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Privacy Shield and GDPR: Sorting Out the Business Obligations

The global transfer of data between entities and across national borders is increasingly at the heart of digital business. Today’s Wall Street Journal article (access may require a subscription) explores the troubled status of transfers between the EU and the USA – the second and third largest economies by GDP, respectively. (China was first in 2015, evidently.)

The WSJ article notes that:

“The ability of companies to transfer everything from payroll files to social media posts to the U.S. from Europe could be in jeopardy, tech executives and European officials worry, should the Trump administration consider removing existing privacy protections for Europeans.”

Those existing protections have been formulated in the so-called “Privacy Shield,” which replaced the “Safe Harbor” framework that was overturned by the EU’s top court in 2015 due to concerns over mass surveillance by U.S. intelligence agencies.

But the question of data transfers is a relatively minor element compared to the broad impact of the EU’s General Data Protection Regulation (GDPR).

The GDPR affects any company, anywhere in the world, that has practically anything to do with any EU resident. It has been called a “paradigm shift,” a “revolution,” and a ticking time bomb in the plumbing of digital advertising and marketing.

Violations of the GDPR invite massive fines – 20 million euros, or 4% of a company’s global gross revenue, whichever is greater. (For example, that’s about 445 million euros for Estee Lauder; 3 billion euros for Unilever, and 10 billion euros for Royal Dutch Shell.)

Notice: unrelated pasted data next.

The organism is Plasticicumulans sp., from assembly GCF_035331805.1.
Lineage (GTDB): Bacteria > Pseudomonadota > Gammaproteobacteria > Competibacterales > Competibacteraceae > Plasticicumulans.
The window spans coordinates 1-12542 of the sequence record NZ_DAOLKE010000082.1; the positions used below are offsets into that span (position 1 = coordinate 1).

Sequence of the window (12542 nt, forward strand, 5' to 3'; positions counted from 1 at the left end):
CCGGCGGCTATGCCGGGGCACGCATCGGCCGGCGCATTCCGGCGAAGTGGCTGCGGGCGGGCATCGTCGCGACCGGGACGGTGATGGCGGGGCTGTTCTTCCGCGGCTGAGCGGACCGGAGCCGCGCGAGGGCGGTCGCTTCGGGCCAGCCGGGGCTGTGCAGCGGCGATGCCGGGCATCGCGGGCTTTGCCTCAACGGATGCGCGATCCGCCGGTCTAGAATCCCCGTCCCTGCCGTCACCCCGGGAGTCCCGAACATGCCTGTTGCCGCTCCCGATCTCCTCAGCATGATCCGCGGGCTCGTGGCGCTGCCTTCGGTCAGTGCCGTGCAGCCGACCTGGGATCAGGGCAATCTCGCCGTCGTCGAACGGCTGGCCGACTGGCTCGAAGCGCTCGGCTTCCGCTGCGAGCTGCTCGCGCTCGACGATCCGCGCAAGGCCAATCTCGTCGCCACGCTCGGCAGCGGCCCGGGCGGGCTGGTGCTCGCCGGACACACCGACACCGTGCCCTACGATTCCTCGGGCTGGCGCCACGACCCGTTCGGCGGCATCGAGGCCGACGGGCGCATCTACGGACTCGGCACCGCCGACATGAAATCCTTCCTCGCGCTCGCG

The GDPR requires that companies adopt an entirely new posture and culture when it comes to collecting and processing personal data of EU residents. For example, the legislated principle of “data protection by design” dictates that companies must use the smallest possible amount of personal data, for the shortest possible period of time, and delete it as soon as possible. (Oh yeah, and also expose it to as few employees as possible.)

In short, a proper response to the GDPR is not just about compliance – it requires a system-level, organization-wide response.

This is just the beginning; yet you can already see how disruptive the GDPR will be – even without the additional headache of Privacy Shield’s questionable fate.

Confused about GDPR, Privacy Shield, and your company’s obligations?  Attend our webinar on March 1 during which we’ll explore how GDPR will transform business practices across the organization. Download our FAQ on compliance essentials. And contact us if you’d like to start planning to avoid those big fines that will come with non-compliance in May 2018.

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